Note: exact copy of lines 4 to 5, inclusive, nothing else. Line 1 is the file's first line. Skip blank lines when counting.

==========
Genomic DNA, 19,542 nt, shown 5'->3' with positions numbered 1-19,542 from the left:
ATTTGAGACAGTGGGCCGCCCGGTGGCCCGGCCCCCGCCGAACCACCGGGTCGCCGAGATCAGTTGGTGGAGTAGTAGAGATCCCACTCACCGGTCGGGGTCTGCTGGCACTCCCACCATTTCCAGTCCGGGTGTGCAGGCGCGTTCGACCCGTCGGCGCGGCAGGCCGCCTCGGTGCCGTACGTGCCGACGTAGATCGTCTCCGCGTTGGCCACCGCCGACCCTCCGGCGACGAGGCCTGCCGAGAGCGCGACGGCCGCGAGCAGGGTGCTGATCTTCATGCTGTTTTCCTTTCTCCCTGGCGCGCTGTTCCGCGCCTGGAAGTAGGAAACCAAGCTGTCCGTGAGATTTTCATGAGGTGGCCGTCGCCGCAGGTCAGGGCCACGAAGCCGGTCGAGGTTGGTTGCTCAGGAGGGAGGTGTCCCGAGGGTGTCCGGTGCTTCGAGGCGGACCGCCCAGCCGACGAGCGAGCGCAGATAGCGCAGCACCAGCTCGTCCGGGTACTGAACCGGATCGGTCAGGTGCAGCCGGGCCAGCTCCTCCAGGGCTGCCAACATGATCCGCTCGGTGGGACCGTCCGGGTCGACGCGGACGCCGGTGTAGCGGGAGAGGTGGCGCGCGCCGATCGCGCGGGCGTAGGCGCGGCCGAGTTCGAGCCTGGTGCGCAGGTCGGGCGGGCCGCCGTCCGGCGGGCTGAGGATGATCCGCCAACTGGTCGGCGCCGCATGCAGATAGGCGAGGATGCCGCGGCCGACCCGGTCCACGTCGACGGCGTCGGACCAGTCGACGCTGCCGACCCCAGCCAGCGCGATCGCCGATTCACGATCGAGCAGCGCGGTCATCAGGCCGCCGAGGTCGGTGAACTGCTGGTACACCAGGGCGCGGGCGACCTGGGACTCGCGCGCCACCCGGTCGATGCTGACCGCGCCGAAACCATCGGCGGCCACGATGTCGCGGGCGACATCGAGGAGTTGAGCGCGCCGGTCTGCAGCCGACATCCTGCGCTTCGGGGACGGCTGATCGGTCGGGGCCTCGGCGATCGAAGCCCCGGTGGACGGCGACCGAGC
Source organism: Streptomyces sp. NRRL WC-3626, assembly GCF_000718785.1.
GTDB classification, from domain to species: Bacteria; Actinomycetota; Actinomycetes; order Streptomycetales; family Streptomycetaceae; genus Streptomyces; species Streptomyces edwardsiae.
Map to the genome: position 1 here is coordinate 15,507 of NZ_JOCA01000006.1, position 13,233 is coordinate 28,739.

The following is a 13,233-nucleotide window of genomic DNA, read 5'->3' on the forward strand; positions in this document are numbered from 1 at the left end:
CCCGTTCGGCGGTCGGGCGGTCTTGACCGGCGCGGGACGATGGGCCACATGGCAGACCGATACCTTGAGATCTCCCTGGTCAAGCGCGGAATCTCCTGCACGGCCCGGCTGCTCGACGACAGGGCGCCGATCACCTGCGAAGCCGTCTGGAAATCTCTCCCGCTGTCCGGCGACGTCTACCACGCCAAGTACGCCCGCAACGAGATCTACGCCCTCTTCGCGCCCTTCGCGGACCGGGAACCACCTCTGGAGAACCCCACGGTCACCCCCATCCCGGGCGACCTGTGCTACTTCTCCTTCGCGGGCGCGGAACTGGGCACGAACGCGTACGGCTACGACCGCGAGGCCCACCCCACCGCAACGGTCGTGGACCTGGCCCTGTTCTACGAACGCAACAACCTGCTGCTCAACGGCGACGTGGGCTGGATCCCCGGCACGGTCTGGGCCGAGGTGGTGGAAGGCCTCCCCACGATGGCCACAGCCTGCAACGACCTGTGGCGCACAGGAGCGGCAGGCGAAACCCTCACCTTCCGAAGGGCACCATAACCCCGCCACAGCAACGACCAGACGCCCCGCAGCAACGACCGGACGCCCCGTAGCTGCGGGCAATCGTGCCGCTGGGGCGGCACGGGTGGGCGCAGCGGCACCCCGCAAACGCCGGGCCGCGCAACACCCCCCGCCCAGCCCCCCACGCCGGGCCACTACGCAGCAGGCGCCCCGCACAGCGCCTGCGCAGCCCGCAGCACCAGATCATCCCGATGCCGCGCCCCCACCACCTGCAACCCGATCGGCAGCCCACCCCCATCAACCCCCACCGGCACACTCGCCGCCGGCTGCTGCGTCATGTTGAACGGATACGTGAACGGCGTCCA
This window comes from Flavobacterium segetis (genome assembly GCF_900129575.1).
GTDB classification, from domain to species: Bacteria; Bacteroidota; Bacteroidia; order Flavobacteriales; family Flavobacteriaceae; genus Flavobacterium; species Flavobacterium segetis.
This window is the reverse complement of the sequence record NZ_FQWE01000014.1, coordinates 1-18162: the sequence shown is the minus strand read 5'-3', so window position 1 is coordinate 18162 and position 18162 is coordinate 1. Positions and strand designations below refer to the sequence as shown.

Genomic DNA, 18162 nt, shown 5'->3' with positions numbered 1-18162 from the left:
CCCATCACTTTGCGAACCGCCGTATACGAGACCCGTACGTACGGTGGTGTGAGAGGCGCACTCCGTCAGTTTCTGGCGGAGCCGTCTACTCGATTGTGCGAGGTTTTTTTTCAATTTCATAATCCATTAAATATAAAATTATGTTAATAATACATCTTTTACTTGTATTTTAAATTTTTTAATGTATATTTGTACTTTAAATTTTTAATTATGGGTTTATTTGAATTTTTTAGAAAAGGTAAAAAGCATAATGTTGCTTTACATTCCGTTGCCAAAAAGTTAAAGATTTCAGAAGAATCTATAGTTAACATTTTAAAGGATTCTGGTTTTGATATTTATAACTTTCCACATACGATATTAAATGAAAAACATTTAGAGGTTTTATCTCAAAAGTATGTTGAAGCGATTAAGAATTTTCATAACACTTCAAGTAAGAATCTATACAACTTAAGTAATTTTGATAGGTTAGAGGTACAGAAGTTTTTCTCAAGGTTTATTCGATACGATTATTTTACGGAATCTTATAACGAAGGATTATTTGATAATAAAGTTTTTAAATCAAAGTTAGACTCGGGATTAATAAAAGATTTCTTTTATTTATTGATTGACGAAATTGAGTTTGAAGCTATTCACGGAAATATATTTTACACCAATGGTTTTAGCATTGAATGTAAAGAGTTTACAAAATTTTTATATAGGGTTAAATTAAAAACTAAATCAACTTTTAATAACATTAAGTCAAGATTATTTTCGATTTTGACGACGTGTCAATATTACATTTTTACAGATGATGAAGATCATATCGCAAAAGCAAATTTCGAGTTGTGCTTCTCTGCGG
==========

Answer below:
GTDB classification, from domain to species: Bacteria; Actinomycetota; Actinomycetes; order Streptomycetales; family Streptomycetaceae; genus Streptomyces; species Streptomyces edwardsiae.
Map to the genome: position 1 here is coordinate 15,507 of NZ_JOCA01000006.1, position 13,233 is coordinate 28,739.